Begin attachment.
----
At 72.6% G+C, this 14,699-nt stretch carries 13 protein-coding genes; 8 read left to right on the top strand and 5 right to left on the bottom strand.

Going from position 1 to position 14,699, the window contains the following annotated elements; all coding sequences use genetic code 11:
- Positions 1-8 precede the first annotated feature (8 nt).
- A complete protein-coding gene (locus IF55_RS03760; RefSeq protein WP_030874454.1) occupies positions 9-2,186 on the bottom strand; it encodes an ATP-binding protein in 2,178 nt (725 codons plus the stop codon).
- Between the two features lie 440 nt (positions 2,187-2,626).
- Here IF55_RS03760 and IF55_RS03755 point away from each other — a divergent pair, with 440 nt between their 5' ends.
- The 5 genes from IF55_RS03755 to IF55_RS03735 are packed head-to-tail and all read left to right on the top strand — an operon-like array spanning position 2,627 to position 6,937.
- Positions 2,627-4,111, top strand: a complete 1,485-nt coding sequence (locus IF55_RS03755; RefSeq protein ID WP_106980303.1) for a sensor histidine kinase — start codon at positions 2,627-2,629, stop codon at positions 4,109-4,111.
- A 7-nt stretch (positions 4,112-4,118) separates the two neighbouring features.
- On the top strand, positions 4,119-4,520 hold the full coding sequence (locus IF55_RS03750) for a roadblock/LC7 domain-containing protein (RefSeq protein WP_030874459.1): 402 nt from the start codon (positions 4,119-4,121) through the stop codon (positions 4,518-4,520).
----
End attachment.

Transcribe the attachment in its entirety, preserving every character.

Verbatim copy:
At 72.6% G+C, this 14,699-nt stretch carries 13 protein-coding genes; 8 read left to right on the top strand and 5 right to left on the bottom strand.

Going from position 1 to position 14,699, the window contains the following annotated elements; all coding sequences use genetic code 11:
- Positions 1-8 precede the first annotated feature (8 nt).
- A complete protein-coding gene (locus IF55_RS03760; RefSeq protein WP_030874454.1) occupies positions 9-2,186 on the bottom strand; it encodes an ATP-binding protein in 2,178 nt (725 codons plus the stop codon).
- Between the two features lie 440 nt (positions 2,187-2,626).
- Here IF55_RS03760 and IF55_RS03755 point away from each other — a divergent pair, with 440 nt between their 5' ends.
- The 5 genes from IF55_RS03755 to IF55_RS03735 are packed head-to-tail and all read left to right on the top strand — an operon-like array spanning position 2,627 to position 6,937.
- Positions 2,627-4,111, top strand: a complete 1,485-nt coding sequence (locus IF55_RS03755; RefSeq protein ID WP_106980303.1) for a sensor histidine kinase — start codon at positions 2,627-2,629, stop codon at positions 4,109-4,111.
- A 7-nt stretch (positions 4,112-4,118) separates the two neighbouring features.
- On the top strand, positions 4,119-4,520 hold the full coding sequence (locus IF55_RS03750) for a roadblock/LC7 domain-containing protein (RefSeq protein WP_030874459.1): 402 nt from the start codon (positions 4,119-4,121) through the stop codon (positions 4,518-4,520).